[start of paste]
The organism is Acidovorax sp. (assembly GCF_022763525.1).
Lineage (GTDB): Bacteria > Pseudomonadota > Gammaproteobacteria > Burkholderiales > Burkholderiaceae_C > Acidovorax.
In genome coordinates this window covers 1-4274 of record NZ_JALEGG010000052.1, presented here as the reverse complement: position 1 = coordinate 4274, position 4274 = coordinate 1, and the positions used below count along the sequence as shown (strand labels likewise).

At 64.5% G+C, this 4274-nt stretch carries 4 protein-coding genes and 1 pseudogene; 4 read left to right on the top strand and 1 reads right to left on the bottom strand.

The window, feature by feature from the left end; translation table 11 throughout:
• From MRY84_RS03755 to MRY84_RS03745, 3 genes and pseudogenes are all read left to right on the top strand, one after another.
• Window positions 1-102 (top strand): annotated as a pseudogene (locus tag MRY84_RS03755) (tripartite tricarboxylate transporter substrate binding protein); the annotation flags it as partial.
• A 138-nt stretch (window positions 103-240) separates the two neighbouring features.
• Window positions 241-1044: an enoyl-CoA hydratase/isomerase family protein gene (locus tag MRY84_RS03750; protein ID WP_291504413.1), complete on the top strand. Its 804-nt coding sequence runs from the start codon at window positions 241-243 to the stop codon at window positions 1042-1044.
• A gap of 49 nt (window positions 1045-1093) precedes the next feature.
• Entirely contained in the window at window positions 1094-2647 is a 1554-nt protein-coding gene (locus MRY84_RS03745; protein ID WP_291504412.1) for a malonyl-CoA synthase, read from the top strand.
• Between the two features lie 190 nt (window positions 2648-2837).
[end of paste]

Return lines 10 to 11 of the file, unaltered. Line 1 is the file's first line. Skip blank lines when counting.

• A gap of 49 nt (window positions 1045-1093) precedes the next feature.
• Entirely contained in the window at window positions 1094-2647 is a 1554-nt protein-coding gene (locus MRY84_RS03745; protein ID WP_291504412.1) for a malonyl-CoA synthase, read from the top strand.